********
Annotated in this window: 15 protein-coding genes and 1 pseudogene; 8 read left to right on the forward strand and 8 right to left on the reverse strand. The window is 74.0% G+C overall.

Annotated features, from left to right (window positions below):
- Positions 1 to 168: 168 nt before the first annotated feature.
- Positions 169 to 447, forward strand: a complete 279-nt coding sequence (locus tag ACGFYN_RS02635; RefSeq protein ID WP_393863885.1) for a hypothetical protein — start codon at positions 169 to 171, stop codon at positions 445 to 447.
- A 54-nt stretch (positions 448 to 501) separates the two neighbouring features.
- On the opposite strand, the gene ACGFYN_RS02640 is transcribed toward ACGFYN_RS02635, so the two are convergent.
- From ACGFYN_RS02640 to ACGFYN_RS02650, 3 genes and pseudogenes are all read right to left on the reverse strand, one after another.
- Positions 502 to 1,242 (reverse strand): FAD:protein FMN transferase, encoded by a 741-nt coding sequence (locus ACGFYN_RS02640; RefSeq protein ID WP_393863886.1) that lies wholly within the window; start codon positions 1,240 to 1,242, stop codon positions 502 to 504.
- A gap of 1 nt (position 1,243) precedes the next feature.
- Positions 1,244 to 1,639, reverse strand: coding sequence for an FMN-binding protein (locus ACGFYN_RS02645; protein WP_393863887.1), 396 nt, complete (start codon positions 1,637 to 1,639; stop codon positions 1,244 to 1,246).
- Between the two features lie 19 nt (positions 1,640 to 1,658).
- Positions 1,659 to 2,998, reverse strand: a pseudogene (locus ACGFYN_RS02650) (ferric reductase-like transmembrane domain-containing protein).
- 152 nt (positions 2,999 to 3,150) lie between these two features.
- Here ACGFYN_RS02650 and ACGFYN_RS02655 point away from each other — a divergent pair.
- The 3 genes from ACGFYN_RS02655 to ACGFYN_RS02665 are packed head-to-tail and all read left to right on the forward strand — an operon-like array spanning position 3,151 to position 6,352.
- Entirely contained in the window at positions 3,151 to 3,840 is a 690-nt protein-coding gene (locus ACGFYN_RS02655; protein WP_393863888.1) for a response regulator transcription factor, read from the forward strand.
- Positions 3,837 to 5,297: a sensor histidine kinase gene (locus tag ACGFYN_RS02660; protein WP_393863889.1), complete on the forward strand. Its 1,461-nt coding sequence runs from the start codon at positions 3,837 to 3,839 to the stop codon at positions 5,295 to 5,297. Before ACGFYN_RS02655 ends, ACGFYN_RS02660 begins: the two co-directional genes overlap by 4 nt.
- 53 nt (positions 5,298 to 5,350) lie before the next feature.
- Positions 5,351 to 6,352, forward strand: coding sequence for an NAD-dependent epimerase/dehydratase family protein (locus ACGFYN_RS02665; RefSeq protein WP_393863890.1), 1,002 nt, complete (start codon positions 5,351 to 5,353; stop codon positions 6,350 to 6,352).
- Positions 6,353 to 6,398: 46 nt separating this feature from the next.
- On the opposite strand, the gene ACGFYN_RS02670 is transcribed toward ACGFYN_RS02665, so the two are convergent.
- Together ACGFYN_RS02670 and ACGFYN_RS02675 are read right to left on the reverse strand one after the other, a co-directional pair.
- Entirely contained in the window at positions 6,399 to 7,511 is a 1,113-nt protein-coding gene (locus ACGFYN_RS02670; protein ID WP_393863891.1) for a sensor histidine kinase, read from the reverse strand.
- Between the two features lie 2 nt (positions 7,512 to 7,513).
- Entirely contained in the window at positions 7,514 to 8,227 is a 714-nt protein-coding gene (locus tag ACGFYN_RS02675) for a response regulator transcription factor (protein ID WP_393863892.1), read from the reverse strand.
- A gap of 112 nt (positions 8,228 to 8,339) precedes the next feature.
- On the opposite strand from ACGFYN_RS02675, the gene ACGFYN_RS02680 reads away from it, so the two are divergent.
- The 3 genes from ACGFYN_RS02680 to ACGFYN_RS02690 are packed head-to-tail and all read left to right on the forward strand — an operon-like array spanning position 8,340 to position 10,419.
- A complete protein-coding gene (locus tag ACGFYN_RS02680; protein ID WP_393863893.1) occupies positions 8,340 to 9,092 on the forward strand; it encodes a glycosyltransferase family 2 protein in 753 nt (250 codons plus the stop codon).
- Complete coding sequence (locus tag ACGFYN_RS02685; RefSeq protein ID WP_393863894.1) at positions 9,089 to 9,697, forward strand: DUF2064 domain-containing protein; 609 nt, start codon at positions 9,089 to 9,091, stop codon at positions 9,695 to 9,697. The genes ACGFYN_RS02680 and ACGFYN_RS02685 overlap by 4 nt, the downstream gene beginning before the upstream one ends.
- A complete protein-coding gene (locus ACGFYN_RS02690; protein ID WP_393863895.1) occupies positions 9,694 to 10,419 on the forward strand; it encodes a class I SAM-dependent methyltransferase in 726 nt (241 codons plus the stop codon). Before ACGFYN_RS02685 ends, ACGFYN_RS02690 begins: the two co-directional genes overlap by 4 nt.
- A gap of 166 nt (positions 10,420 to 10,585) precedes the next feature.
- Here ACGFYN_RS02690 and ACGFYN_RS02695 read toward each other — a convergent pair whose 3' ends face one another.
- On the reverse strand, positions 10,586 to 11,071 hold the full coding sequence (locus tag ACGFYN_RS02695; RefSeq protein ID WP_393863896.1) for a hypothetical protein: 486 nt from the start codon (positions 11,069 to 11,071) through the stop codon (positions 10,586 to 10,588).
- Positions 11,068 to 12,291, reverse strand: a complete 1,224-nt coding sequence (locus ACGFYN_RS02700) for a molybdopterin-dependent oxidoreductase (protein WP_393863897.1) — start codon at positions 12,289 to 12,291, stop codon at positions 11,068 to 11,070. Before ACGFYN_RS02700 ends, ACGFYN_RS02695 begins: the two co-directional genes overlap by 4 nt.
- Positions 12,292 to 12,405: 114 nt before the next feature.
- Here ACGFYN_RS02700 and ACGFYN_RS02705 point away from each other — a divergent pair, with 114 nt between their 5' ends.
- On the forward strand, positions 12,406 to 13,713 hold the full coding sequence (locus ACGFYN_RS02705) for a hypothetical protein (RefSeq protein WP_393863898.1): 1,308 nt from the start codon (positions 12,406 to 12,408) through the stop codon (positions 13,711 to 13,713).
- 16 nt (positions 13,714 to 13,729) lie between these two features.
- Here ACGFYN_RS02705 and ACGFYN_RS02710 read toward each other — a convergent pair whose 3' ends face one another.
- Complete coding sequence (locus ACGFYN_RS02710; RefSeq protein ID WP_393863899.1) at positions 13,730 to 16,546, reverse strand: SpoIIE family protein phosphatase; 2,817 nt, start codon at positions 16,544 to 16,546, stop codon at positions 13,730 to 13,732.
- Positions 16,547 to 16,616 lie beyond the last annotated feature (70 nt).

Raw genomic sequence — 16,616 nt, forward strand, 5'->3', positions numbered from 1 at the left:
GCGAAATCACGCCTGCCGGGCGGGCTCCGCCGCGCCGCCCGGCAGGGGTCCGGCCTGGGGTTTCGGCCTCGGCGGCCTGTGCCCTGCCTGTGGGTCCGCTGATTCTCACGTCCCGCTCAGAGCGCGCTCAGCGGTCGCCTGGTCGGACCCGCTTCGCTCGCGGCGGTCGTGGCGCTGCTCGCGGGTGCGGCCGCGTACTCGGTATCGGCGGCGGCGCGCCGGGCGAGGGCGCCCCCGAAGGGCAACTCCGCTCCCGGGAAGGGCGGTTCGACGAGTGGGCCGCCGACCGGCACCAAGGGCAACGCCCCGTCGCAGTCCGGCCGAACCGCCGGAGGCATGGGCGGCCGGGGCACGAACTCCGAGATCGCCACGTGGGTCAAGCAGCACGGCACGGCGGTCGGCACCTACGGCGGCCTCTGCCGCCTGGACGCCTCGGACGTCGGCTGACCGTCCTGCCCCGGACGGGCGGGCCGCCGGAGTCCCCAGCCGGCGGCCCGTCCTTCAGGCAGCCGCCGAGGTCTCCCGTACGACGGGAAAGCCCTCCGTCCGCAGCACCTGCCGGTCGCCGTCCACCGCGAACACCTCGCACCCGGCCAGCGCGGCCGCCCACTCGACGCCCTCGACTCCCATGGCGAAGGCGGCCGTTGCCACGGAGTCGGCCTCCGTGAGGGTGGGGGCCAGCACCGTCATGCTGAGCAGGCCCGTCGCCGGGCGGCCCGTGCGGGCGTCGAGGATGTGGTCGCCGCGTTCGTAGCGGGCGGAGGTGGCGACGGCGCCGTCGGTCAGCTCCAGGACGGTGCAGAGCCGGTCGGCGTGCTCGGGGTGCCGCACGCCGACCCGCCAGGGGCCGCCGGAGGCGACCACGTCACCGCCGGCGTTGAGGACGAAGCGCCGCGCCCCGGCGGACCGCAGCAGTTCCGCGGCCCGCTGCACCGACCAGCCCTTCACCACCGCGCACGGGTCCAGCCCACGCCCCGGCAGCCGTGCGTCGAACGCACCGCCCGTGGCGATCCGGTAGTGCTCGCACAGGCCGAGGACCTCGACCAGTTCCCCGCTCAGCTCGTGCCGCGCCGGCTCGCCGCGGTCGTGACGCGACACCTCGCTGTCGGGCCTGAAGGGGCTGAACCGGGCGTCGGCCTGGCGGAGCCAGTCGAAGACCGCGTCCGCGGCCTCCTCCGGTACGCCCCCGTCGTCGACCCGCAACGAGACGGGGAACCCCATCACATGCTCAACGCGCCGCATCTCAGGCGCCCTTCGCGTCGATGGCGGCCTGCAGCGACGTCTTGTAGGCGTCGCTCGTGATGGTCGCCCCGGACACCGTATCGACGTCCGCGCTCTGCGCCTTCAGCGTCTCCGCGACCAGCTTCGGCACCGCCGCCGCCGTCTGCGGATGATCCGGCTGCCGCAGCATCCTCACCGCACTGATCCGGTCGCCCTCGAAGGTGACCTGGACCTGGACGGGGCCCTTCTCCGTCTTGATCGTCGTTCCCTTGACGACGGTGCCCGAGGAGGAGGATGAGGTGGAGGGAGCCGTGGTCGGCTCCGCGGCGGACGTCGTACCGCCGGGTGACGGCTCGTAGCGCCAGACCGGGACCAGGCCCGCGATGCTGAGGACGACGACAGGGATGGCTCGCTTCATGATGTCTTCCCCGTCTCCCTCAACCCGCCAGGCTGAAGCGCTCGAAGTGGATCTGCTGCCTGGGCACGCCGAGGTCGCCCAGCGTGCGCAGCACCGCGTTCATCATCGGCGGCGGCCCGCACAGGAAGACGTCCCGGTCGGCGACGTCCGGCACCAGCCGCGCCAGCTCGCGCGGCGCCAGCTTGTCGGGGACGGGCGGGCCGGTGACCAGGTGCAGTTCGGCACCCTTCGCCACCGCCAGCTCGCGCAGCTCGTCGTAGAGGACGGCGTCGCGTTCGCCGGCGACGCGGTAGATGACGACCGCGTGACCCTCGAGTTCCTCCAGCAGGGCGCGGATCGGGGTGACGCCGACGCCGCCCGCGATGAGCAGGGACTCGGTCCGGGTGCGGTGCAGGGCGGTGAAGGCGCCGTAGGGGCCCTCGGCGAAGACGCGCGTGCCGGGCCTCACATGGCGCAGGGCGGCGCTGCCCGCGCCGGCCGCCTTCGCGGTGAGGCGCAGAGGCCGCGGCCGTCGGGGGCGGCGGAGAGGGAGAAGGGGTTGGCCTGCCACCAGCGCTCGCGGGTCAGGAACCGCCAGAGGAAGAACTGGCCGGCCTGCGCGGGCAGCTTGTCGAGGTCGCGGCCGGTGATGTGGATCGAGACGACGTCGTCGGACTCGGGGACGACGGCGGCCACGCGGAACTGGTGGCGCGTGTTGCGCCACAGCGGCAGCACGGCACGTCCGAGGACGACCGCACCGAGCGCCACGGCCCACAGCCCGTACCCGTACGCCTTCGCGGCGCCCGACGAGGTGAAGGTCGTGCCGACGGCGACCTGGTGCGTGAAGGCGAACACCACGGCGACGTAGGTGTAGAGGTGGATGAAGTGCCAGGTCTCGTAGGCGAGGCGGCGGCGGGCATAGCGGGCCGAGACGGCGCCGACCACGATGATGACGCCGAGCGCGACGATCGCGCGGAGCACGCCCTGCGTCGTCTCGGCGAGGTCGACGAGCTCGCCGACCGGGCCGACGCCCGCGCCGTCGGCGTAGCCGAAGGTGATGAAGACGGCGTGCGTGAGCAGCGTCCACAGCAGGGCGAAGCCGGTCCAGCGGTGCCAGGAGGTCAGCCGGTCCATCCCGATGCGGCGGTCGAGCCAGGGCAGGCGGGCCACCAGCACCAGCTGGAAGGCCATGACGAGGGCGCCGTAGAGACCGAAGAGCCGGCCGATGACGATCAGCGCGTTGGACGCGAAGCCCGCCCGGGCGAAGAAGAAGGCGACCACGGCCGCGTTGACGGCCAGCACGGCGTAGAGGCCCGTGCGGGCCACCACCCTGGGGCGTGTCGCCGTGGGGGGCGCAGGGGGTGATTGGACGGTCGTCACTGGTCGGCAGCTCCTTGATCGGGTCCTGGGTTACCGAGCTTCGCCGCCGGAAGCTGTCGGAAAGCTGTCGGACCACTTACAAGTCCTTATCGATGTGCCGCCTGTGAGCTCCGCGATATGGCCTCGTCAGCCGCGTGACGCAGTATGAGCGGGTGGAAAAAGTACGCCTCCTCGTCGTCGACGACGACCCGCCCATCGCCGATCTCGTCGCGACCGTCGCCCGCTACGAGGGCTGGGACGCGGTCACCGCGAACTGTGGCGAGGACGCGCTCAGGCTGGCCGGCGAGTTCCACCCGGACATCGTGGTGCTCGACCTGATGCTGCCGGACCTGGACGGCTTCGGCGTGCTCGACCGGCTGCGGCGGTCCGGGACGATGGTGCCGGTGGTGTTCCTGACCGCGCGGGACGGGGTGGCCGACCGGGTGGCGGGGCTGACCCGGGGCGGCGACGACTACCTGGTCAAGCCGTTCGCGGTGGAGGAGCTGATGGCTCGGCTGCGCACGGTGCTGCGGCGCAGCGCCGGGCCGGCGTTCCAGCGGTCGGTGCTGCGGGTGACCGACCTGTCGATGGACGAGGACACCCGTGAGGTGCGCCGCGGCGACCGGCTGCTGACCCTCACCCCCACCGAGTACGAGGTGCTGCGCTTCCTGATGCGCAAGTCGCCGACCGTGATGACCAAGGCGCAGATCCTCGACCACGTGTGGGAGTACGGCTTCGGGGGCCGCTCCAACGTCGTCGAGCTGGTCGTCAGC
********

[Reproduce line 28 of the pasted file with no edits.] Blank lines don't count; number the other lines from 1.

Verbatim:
- The 3 genes from ACGFYN_RS02680 to ACGFYN_RS02690 are packed head-to-tail and all read left to right on the forward strand — an operon-like array spanning position 8,340 to position 10,419.